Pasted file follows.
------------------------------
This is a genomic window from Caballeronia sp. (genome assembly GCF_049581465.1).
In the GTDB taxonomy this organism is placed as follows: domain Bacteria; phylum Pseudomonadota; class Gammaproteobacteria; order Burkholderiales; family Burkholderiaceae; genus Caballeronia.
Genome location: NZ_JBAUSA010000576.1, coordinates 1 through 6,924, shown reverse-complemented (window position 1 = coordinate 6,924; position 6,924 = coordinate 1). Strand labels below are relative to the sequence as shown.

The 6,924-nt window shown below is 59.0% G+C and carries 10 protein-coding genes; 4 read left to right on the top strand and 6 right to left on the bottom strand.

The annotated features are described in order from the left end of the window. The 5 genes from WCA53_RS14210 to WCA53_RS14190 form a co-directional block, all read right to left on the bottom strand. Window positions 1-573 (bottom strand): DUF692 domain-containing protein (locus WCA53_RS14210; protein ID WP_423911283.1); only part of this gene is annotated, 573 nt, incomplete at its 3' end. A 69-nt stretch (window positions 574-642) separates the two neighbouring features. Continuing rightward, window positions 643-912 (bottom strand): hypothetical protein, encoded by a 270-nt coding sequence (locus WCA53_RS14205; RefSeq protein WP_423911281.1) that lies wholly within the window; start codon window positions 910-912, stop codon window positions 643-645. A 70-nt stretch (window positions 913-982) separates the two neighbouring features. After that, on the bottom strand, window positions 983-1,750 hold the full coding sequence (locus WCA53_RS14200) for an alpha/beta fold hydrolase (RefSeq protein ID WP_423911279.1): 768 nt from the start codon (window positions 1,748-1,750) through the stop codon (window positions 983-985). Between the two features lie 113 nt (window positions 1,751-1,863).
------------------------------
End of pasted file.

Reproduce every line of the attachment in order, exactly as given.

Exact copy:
This is a genomic window from Caballeronia sp. (genome assembly GCF_049581465.1).
In the GTDB taxonomy this organism is placed as follows: domain Bacteria; phylum Pseudomonadota; class Gammaproteobacteria; order Burkholderiales; family Burkholderiaceae; genus Caballeronia.
Genome location: NZ_JBAUSA010000576.1, coordinates 1 through 6,924, shown reverse-complemented (window position 1 = coordinate 6,924; position 6,924 = coordinate 1). Strand labels below are relative to the sequence as shown.

The 6,924-nt window shown below is 59.0% G+C and carries 10 protein-coding genes; 4 read left to right on the top strand and 6 right to left on the bottom strand.

The annotated features are described in order from the left end of the window. The 5 genes from WCA53_RS14210 to WCA53_RS14190 form a co-directional block, all read right to left on the bottom strand. Window positions 1-573 (bottom strand): DUF692 domain-containing protein (locus WCA53_RS14210; protein ID WP_423911283.1); only part of this gene is annotated, 573 nt, incomplete at its 3' end. A 69-nt stretch (window positions 574-642) separates the two neighbouring features. Continuing rightward, window positions 643-912 (bottom strand): hypothetical protein, encoded by a 270-nt coding sequence (locus WCA53_RS14205; RefSeq protein WP_423911281.1) that lies wholly within the window; start codon window positions 910-912, stop codon window positions 643-645. A 70-nt stretch (window positions 913-982) separates the two neighbouring features. After that, on the bottom strand, window positions 983-1,750 hold the full coding sequence (locus WCA53_RS14200) for an alpha/beta fold hydrolase (RefSeq protein ID WP_423911279.1): 768 nt from the start codon (window positions 1,748-1,750) through the stop codon (window positions 983-985). Between the two features lie 113 nt (window positions 1,751-1,863).